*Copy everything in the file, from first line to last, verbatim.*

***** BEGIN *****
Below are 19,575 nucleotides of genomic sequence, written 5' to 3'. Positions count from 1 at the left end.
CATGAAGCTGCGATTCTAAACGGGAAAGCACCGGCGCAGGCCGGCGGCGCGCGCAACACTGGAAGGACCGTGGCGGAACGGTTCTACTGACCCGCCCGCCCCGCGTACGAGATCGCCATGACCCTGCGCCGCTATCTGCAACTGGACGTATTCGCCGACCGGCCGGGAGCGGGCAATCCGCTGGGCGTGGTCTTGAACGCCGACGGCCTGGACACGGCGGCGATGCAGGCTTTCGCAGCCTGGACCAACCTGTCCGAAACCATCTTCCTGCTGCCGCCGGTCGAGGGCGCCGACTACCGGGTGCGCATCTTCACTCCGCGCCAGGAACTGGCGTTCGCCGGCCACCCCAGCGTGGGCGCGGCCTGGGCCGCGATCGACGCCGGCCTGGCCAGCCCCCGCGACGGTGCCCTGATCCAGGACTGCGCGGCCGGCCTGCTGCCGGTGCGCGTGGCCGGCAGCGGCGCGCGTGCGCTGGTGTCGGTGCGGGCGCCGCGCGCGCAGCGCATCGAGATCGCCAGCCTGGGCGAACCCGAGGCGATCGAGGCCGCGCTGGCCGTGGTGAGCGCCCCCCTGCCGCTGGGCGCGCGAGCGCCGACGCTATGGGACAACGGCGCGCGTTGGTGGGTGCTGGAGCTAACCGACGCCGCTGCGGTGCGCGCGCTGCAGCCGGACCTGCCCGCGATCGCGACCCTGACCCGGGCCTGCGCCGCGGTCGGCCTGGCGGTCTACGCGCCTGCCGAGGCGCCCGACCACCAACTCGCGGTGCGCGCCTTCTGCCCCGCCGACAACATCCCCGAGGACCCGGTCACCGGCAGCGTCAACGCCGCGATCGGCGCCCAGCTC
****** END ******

Below are 19,575 nucleotides of genomic sequence, written 5' to 3'. Positions count from 1 at the left end.
CATGAAGCTGCGATTCTAAACGGGAAAGCACCGGCGCAGGCCGGCGGCGCGCGCAACACTGGAAGGACCGTGGCGGAACGGTTCTACTGACCCGCCCGCCCCGCGTACGAGATCGCCATGACCCTGCGCCGCTATCTGCAACTGGACGTATTCGCCGACCGGCCGGGAGCGGGCAATCCGCTGGGCGTGGTCTTGAACGCCGACGGCCTGGACACGGCGGCGATGCAGGCTTTCGCAGCCTGGACCAACCTGTCCGAAACCATCTTCCTGCTGCCGCCGGTCGAGGGCGCCGACTACCGGGTGCGCATCTTCACTCCGCGCCAGGAACTGGCGTTCGCCGGCCACCCCAGCGTGGGCGCGGCCTGGGCCGCGATCGACGCCGGCCTGGCCAGCCCCCGCGACGGTGCCCTGATCCAGGACTGCGCGGCCGGCCTGCTGCCGGTGCGCGTGGCCGGCAGCGGCGCGCGTGCGCTGGTGTCGGTGCGGGCGCCGCGCGCGCAGCGCATCGAGATCGCCAGCCTGGGCGAACCCGAGGCGATCGAGGCCGCGCTGGCCGTGGTGAGCGCCCCCCTGCCGCTGGGCGCGCGAGCGCCGACGCTATGGGACAACGGCGCGCGTTGGTGGGTGCTGGAGCTAACCGACGCCGCTGCGGTGCGCGCGCTGCAGCCGGACCTGCCCGCGATCGCGACCCTGACCCGGGCCTGCGCCGCGGTCGGCCTGGCGGTCTACGCGCCTGCCGAGGCGCCCGACCACCAACTCGCGGTGCGCGCCTTCTGCCCCGCCGACAACATCCCCGAGGACCCGGTCACCGGCAGCGTCAACGCCGCGATCGGCGCCCAGCTC